In 1992, the Government of India, together with the World Health Organization (WHO) and Swedish International Development Agency (SIDA), reviewed the national programme and concluded that it suffered from managerial weakness, inadequate funding, over–reliance on x–ray, non–standard treatment regimens, low rates of treatment completion, and lack of systematic information on treatment outcomes. As a result, a Revised National Tuberculosis Control Programme (RNTCP) was designed.
Formulation of the RNTCP
In the light of the recommendations and concerns expressed by the Central Health Council, steps were taken since 1993 to implement the Revised National TB Control Programme (RNTCP) in selected areas with World Bank assistance.
The RNTCP builds on the very substantial strengths and accomplishments of the National Tuberculosis Programme (NTP).
The RNTCP strengthens the existing NTP infrastructure by creating a sub–district–level supervisory team (known as the TB Unit), consisting of a treatment supervisor (Senior Treatment Supervisor, STS) and a laboratory supervisor (Senior TB Laboratory Supervisor, STLS). These are new posts. In addition, a medical officer from the general health system serves as Medical Officer–TB Control at sub–district level who is specifically allocated TB control duties in addition to his other duties. These 3 individuals constitute the management unit, which is responsible for overseeing operations in approximately a 5 lakh population including, on average, 5 designated microscopy centers. All these three staff have been made mobile by giving vehicle/POL inputs. At each microscopy centre, a state–of–the art binocular microscope, good quality reagents and new recording and reporting proformae are available. More importantly, intensive modular training, supervision, and cross–checking of the work of the laboratory technician should ensure that reliable results are obtained.
The goal of RNTCP is to cure at least 85% of new smear–positive cases of tuberculosis and to detect at least 70% of such patients, after the desired cure rate has been achieved. Clearly, both good outcomes and high case detection rates are essential. But it is essential that the system is geared up to reliably cure patients, before any attempts are made at expanding case detection. In fact, experience clearly shows that reliably curing patients results in a “Recruitment effect” – wherever effective services are offered, case detection rates steadily increase. Cured patients act as one of the best motivators promoting case detection and patient adherence to treatment.
The basic principles of the RNTCP are
- Political commitment to ensure adequate funds, staff, and other key inputs.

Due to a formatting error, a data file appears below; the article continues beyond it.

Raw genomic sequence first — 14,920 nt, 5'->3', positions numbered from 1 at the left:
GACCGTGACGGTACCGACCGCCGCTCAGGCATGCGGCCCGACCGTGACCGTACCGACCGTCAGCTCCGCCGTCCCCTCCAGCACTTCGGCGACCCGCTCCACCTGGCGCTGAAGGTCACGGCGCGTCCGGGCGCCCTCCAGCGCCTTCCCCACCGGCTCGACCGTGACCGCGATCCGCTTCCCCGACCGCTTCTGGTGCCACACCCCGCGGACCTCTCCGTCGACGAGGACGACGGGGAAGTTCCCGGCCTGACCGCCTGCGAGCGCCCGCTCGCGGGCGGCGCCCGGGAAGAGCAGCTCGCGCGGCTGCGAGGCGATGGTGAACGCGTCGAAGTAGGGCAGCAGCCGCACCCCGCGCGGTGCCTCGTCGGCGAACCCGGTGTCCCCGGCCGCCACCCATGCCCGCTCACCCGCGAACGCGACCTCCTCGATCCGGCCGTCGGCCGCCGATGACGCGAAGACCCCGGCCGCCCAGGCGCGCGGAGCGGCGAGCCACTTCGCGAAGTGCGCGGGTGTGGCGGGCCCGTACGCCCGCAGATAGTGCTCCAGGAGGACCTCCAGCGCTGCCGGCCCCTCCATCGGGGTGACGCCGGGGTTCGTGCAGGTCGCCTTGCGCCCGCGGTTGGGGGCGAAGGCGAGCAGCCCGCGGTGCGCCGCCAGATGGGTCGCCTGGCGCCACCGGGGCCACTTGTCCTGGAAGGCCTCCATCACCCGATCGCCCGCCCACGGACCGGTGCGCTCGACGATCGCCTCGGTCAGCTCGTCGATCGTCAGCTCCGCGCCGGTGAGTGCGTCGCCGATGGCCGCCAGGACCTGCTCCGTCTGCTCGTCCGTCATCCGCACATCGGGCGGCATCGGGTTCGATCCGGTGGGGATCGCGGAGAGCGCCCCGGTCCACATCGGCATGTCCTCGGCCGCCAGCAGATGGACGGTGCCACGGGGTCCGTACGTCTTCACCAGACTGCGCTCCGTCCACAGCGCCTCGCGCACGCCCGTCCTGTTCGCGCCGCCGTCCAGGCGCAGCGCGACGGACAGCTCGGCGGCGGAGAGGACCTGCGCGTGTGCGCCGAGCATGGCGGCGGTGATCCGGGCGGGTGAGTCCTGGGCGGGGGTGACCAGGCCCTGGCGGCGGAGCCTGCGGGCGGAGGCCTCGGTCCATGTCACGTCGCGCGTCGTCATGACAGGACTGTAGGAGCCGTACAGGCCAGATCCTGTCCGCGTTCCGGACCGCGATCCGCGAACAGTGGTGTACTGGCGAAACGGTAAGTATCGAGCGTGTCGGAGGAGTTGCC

- Diagnosis primarily by microscopy of patients presenting to health facilities.
- Regular and uninterrupted supply of anti–TB medications including the use of a patient–wise box which contains the entire course of treatment for an individual patient so that no patient should ever stop treatment for lack of medicines.
- Direct observation of every dose of treatment in the intensive phase and at least the first dose in the continuation phase of treatment.
If 3 AFB smears are negative and there is no response to 1–2 weeks of antibiotics, X–ray is taken, and, if consistent with TB, the patient is treated for smear–negative TB. If only one of three specimens is positive, an x–ray is taken and the patient is evaluated. All treatment is given thrice weekly on alternate days. During the intensive phase, every dose is directly observed; medications for the continuation phase are packaged into a weekly blister pack, at least the first dose of which is directly observed.
Policy direction, supervision, drugs and microscopes are provided by the central government. Modular training has been used for all staff from medical officers to health workers. Multi–purpose workers are responsible for treatment observation; where they are not available, treatment observation is done by community volunteers including Anganwadi workers, traditional dais, and community and religious leaders. Observation by a family member is not acceptable in the programme. In some larger cities with limited health infrastructure, the RNTCP has funded specialized, full–time staff for microscopy and for treatment observation. Maharashtra is second largest populous state in the country, but also first largest state to cover the entire population under RNTCP in India. Revised National Tuberculosis Control Programme (RNTCP) has been expanded rapidly in the past four years in Maharashtra without compromising quality of services. The state was covering only 20% of population till 1999. Now the RNTCP program has covered entire population in the state.
To implement this programme effectively State TB Society and 48 Districts/City TB Societies have been established. Detailed planning for implementation of the programme is done at State and District levels.
Phasewise implementation of RNTCP
|Phase||Year||District||Date of RNTCP implementation|
|3)||Pune Rural||2 TU August 98 &
4 TU November 98
|3)||Ulhasnagar Corporation||3rd October–2003|
|2)||Washim||6th October– 2003|
|3)||Amravati Rural||23rd October–2003|